Tom writes about expressing numbers as the sums of three squares.
Peter Zimmerman, a Year 13 student at Mill Hill County High School
in Barnet, London wrote this account of modulus arithmetic.
Suppose A always beats B and B always beats C, then would you
expect A to beat C? Not always! What seems obvious is not always
true. Results always need to be proved in mathematics.
Peter Zimmerman from Mill Hill County High School in Barnet, London
gives a neat proof that: 5^(2n+1) + 11^(2n+1) + 17^(2n+1) is
divisible by 33 for every non negative integer n.
An article which gives an account of some properties of magic squares.
Start with any whole number N, write N as a multiple of 10 plus a remainder R and produce a new whole number N'. Repeat. What happens?
A point moves around inside a rectangle. What are the least and the
greatest values of the sum of the squares of the distances from the
The first of two articles on Pythagorean Triples which asks how many right angled triangles can you find with the lengths of each side exactly a whole number measurement. Try it!
It is impossible to trisect an angle using only ruler and compasses
but it can be done using a carpenter's square.
We only need 7 numbers for modulus (or clock) arithmetic mod 7
including working with fractions. Explore how to divide numbers and
write fractions in modulus arithemtic.
Prove that you cannot form a Magic W with a total of 12 or less or
with a with a total of 18 or more.
The country Sixtania prints postage stamps with only three values 6 lucres, 10 lucres and 15 lucres (where the currency is in lucres).Which values cannot be made up with combinations of these postage. . . .
Follow the hints and prove Pick's Theorem.
This is the second article on right-angled triangles whose edge lengths are whole numbers.
This article looks at knight's moves on a chess board and introduces you to the idea of vectors and vector addition.
The final of five articles which containe the proof of why the sequence introduced in article IV either reaches the fixed point 0 or the sequence enters a repeating cycle of four values.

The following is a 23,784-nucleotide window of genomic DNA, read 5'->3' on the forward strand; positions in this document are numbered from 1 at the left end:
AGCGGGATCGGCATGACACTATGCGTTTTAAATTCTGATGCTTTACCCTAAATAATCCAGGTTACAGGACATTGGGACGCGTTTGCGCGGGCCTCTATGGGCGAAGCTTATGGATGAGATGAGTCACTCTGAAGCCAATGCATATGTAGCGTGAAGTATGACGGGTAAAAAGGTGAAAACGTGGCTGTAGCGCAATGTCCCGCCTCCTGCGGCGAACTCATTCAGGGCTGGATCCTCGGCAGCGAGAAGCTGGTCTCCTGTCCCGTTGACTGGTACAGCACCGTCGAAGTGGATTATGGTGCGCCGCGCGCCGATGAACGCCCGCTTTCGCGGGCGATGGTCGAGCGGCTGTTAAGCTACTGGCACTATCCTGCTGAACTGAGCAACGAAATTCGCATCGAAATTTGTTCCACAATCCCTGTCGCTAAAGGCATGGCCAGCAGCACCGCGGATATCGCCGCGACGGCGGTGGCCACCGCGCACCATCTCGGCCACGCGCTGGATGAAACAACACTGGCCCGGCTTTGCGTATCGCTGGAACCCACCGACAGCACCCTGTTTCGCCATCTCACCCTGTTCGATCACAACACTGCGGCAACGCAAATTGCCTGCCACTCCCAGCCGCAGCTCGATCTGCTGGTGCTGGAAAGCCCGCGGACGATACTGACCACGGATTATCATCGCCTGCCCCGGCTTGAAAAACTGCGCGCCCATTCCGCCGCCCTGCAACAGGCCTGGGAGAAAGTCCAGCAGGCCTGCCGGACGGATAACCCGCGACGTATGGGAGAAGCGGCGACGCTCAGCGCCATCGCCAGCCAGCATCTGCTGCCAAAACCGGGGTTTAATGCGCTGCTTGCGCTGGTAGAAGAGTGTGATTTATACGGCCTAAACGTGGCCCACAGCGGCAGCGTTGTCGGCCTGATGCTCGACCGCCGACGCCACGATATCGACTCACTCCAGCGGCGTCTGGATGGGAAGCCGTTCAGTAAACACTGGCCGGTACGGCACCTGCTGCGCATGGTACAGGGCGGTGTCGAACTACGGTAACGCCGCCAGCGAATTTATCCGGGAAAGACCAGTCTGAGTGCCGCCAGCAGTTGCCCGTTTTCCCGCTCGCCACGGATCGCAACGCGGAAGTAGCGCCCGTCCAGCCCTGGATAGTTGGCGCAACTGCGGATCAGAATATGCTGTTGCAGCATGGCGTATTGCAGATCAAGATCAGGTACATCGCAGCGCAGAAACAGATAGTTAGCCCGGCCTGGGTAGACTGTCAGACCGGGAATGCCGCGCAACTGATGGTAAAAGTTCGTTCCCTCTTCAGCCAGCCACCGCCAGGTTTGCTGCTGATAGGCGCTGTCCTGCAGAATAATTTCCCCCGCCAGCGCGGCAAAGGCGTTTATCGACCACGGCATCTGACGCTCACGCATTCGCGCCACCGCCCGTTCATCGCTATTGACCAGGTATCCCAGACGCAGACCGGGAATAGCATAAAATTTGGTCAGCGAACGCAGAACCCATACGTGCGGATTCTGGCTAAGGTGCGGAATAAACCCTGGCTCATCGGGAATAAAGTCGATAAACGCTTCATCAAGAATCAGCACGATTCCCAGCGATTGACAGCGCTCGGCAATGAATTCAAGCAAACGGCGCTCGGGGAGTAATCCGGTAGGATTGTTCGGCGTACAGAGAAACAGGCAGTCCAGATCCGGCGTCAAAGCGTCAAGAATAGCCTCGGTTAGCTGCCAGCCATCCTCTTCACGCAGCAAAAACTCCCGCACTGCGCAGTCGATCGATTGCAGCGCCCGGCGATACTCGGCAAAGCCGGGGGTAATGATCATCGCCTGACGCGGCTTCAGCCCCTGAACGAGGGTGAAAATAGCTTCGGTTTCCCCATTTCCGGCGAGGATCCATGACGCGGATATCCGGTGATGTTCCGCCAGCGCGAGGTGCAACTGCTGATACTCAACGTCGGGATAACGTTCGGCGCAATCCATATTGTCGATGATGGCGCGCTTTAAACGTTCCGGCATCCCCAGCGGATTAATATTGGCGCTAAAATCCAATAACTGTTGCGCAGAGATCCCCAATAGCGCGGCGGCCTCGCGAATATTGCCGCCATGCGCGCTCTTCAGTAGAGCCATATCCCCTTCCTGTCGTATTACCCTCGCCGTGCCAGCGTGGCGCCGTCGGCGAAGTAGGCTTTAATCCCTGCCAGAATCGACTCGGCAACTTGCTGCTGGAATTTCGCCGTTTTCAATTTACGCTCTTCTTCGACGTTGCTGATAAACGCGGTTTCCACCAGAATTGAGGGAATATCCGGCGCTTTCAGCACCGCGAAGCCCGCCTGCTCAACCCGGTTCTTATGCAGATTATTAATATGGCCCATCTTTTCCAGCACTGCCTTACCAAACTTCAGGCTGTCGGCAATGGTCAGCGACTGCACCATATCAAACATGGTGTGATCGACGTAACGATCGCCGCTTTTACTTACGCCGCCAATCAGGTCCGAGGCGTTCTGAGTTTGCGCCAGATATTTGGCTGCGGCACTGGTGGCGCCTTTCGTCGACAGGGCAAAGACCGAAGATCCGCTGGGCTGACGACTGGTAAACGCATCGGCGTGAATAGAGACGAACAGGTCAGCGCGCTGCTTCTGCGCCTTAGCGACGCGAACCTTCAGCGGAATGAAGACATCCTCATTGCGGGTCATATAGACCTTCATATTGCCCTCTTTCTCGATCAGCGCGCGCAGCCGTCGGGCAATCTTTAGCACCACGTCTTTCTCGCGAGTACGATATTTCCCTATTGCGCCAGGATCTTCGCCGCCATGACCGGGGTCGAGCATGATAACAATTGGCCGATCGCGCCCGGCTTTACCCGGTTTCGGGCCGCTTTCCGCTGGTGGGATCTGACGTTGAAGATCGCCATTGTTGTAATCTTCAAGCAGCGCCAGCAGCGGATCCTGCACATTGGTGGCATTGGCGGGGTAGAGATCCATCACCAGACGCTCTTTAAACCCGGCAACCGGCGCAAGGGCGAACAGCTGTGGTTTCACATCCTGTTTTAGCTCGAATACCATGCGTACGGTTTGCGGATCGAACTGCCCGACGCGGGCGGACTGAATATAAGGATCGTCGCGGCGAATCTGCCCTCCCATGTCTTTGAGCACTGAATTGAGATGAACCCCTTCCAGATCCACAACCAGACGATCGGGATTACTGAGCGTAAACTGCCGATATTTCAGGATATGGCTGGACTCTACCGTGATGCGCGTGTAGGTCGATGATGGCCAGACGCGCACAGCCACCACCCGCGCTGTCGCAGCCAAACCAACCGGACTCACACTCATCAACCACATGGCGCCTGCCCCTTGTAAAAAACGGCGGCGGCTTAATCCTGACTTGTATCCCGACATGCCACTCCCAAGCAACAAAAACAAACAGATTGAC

In this third of five articles we prove that whatever whole number we start with for the Happy Number sequence we will always end up with some set of numbers being repeated over and over again.
This article extends the discussions in "Whole number dynamics I". Continuing the proof that, for all starting points, the Happy Number sequence goes into a loop or homes in on a fixed point.
When if ever do you get the right answer if you add two fractions
by adding the numerators and adding the denominators?
The first of five articles concentrating on whole number dynamics, ideas of general dynamical systems are introduced and seen in concrete cases.
Professor Korner has generously supported school mathematics for more than 30 years and has been a good friend to NRICH since it started.
Some diagrammatic 'proofs' of algebraic identities and
Have a go at being mathematically negative, by negating these
This article stems from research on the teaching of proof and
offers guidance on how to move learners from focussing on
experimental arguments to mathematical arguments and deductive
This problem is a sequence of linked mini-challenges leading up to the proof of a difficult final challenge, encouraging you to think mathematically. Starting with one of the mini-challenges, how. . . .